As with many things that blossom into greatness, it all started with an idea in a meeting.

A six-man committee appointed by the Atlanta Lion’s Club sent their proposal for an Atlanta-based bowl game to the NCAA. Twice, they were rebuffed, but on the third attempt they were granted certification, and thus, the Peach Bowl was born.

For three years the bowl was played at Georgia Tech’s Grant Field and then moved to Atlanta-Fulton County Stadium, both venues subjecting fans to the fickle winter weather in Atlanta. The combination of an unknown — and frankly, at that time, undesirable — bowl game, and everything from wet and frigid to icy conditions surrounding the game caused financial struggles and difficulty sustaining the Peach Bowl.

Finding the right audience was key, and in the early years, that audience was tapped as the ACC. Seven of the first ten meetings featured a team from the ACC against an at-large opponent, which would at times be a team from the SEC.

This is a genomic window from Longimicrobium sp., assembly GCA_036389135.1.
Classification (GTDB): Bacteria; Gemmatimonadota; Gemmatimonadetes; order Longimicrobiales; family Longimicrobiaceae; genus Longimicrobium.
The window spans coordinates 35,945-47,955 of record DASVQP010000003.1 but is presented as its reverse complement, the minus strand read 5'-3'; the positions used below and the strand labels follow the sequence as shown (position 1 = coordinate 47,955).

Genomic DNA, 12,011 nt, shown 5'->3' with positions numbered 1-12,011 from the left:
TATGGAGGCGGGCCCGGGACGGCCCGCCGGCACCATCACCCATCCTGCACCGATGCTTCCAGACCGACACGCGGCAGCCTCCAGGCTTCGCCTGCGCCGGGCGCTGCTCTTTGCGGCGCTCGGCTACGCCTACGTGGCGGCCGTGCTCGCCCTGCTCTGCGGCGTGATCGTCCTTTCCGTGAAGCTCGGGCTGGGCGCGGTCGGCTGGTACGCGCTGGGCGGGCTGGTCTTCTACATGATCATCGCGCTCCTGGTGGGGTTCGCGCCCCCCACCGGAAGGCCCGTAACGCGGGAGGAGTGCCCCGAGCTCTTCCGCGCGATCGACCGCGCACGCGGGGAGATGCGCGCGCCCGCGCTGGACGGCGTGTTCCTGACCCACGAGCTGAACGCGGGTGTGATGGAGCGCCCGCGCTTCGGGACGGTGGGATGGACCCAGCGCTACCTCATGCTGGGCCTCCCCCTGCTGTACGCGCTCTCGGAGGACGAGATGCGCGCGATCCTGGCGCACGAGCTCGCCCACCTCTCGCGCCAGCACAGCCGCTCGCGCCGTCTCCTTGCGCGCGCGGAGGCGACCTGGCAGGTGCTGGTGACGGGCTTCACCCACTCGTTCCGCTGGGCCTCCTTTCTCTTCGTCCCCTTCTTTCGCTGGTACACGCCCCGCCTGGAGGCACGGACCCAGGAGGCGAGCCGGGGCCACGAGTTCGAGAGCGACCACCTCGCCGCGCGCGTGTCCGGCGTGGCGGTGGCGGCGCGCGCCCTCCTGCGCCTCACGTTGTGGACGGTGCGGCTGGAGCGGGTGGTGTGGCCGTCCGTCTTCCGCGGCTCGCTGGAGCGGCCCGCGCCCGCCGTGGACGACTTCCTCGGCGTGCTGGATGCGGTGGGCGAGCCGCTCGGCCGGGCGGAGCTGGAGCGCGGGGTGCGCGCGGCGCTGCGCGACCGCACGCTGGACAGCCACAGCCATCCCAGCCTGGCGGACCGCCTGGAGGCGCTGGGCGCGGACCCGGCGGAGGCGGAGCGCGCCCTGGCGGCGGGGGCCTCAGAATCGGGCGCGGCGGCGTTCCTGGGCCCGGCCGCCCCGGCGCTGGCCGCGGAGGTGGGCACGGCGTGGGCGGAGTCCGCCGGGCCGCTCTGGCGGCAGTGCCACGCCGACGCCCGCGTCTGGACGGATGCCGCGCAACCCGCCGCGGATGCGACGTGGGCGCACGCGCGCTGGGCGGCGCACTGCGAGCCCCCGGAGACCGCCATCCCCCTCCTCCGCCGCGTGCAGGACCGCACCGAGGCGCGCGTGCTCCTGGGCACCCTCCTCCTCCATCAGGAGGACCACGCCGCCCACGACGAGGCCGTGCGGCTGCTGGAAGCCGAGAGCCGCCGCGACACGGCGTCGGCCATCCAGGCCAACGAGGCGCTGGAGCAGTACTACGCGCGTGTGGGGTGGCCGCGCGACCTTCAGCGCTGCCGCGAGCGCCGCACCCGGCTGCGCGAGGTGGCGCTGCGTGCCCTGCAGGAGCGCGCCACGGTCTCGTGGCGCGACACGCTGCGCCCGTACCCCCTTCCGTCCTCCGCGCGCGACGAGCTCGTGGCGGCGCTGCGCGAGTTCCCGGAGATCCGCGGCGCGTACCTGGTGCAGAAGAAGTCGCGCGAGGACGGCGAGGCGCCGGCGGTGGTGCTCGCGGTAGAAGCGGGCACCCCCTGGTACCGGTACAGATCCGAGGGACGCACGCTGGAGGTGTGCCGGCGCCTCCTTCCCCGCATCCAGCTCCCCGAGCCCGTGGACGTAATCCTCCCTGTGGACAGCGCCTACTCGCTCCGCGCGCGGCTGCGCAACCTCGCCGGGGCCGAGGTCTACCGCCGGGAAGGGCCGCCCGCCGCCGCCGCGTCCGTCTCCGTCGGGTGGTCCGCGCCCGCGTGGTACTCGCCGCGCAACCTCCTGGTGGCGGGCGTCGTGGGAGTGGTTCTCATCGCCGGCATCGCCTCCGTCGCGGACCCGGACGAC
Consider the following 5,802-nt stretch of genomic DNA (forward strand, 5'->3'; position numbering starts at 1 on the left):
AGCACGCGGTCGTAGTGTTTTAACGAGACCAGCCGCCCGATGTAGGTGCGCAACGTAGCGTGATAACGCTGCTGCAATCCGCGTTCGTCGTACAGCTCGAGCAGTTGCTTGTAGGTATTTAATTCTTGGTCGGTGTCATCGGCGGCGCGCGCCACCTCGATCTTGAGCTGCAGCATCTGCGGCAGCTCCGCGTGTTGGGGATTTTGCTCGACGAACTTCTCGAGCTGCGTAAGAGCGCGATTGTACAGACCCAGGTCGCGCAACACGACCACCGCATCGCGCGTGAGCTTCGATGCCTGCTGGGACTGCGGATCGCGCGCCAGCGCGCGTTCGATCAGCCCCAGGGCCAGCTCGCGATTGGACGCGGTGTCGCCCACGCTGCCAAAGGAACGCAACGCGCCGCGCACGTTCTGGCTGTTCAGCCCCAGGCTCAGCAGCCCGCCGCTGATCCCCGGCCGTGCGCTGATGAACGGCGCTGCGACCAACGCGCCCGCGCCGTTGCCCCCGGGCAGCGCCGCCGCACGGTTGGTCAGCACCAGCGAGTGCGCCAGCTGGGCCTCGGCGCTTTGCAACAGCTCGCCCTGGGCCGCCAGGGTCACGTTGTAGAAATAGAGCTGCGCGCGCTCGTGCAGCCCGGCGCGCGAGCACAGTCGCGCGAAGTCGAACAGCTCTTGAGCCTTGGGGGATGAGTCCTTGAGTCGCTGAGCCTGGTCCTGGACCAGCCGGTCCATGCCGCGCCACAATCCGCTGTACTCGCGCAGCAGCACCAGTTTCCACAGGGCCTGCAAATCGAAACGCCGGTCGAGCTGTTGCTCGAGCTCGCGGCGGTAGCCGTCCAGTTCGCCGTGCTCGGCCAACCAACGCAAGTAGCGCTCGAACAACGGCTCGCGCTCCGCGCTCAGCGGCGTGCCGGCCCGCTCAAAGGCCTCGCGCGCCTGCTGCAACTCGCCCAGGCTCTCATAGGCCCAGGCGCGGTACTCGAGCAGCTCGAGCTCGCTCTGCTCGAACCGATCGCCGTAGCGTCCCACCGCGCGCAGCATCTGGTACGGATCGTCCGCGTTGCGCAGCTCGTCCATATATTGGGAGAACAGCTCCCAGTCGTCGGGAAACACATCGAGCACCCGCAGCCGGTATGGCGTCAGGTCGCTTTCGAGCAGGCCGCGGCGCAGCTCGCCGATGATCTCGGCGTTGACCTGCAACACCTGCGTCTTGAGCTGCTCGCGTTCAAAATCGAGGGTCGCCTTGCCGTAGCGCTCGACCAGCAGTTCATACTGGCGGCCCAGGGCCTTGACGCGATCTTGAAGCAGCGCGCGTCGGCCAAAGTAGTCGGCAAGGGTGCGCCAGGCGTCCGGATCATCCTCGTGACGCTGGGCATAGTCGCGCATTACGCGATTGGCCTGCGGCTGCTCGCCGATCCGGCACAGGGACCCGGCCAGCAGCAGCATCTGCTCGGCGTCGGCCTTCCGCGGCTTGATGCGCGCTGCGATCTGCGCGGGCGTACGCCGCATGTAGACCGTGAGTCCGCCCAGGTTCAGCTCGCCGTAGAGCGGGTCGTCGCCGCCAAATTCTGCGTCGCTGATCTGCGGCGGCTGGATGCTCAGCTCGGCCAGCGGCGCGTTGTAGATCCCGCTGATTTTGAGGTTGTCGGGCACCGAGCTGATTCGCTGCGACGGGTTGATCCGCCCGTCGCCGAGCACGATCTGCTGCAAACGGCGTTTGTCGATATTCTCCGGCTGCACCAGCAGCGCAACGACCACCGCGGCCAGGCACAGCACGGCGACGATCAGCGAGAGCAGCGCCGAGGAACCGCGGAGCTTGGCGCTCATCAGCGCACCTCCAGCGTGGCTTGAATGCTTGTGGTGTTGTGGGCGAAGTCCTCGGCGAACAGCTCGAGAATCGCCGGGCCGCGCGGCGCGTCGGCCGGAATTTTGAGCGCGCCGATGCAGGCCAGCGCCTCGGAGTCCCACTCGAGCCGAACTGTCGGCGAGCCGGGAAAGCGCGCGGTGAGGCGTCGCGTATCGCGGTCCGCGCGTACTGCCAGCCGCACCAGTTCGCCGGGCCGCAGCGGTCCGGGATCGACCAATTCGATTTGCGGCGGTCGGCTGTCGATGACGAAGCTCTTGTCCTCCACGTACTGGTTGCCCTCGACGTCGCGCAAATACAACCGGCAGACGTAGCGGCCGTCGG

A foreshadowing of things to come? Perhaps.

1968: Louisiana State 31, Florida State 27

"“LSU’s Mike Hillman passed for 229 yards and two touchdowns to lead the Tigers to a comeback win in the first Peach Bowl Classic. The Seminoles jumped to a 13-0 first-half lead in cold, rain-swept Grant Field before LSU unleashed its attack which featured Hillman’s TD passes. Bill Cappelman tossed three touchdown passes for the Seminoles.”"

There was no shortage of things to do in Atlanta during the New Year’s holiday during the late 1960s and on into the 1970s. Underground Atlanta (the first incarnation) was hopping with a nightlife which had been compared to Bourbon Street, the Buckhead area was beginning to develop, and now the Peach Bowl — which by that time had moved to Atlanta-Fulton County Stadium — was added to the mix.

While some questioned the logic of having a lesser bowl game played around New Year’s Eve, competing with more prestigious bowl names, it turned out to be a wise move. Atlanta football fans are always football fans, and if you give them an intriguing matchup in a postseason bowl game, they’ll pay attention.

In 1973, it was a matchup of No. 18 Maryland — the bowl’s ACC tie-in — against an at-large opponent with some familiarity in the area, the Georgia Bulldogs. This was Georgia’s first trip to the Peach Bowl and my first exposure to the game.

It turned out to be one of the most exciting Peach Bowl games in its then-short history.